Investors regularly talk about using equity to build a property portfolio, but how do you actually get a hold of it? That’s a question Stuart Wemyss sets out to answer as he explains the safest, riskiest and most rewarding ways to refinance
If you can come to terms with using equity to either start out in property investment or make up any negative cash flow applicable to your existing portfolio, how do you actually get hold of your equity?
What practical methods of ‘refinancing or restructuring’ are the safest and what are the pros and cons of using various loan structures to release your equity so it can work for you?
1. Line of credit
There’s no denying that a line of credit can be a handy method to access equity and one that is often recommended to investors as the easiest option. Many lenders and mortgage brokers suggest that lines of credit are beneficial because they provide borrowers with flexibility in terms of availability of funds, transaction capability and loan repayments, all at home loan rates.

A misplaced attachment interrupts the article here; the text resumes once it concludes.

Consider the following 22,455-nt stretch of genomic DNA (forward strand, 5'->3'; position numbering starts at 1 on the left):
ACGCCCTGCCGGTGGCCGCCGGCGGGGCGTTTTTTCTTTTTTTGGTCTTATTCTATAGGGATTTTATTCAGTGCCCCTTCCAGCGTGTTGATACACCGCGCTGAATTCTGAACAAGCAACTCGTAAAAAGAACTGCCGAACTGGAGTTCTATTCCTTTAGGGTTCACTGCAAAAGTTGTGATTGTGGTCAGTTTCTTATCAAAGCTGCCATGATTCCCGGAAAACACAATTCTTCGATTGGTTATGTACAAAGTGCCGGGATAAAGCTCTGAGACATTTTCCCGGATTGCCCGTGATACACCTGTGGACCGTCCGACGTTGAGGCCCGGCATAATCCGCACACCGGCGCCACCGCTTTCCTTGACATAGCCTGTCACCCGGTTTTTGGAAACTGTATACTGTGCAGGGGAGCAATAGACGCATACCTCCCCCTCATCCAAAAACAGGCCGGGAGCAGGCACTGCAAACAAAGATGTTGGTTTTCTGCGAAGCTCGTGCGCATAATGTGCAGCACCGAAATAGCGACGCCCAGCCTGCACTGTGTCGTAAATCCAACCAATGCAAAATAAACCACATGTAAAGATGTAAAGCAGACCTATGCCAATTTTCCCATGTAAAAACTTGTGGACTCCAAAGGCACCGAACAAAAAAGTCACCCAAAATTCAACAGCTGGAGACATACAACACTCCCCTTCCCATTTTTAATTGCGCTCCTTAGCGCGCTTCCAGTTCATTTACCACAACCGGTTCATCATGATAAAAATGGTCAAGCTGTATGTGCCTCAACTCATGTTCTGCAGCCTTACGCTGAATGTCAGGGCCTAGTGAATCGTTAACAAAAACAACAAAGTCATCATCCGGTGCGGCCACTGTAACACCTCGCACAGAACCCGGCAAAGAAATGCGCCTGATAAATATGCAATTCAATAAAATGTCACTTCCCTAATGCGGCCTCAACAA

It’s true that a line of credit allows investors to withdraw the funds they need up to the agreed limit for a number of purposes, such as to put down a deposit or purchase an investment property at any time when the opportunity arises.
However in my experience, less than 5% of the clients I deal with would benefit from using a line of credit to access their equity. Generally speaking, a line of credit is more expensive than other loans because most lenders charge a higher interest rate for them. There are many other loan products that allow you to access equity without having to pay any interest at all, until you use the money.
This is of great benefit if you intend to use your equity for a deposit on an investment property, as you’ll need to set up the loan facility before you make the purchase.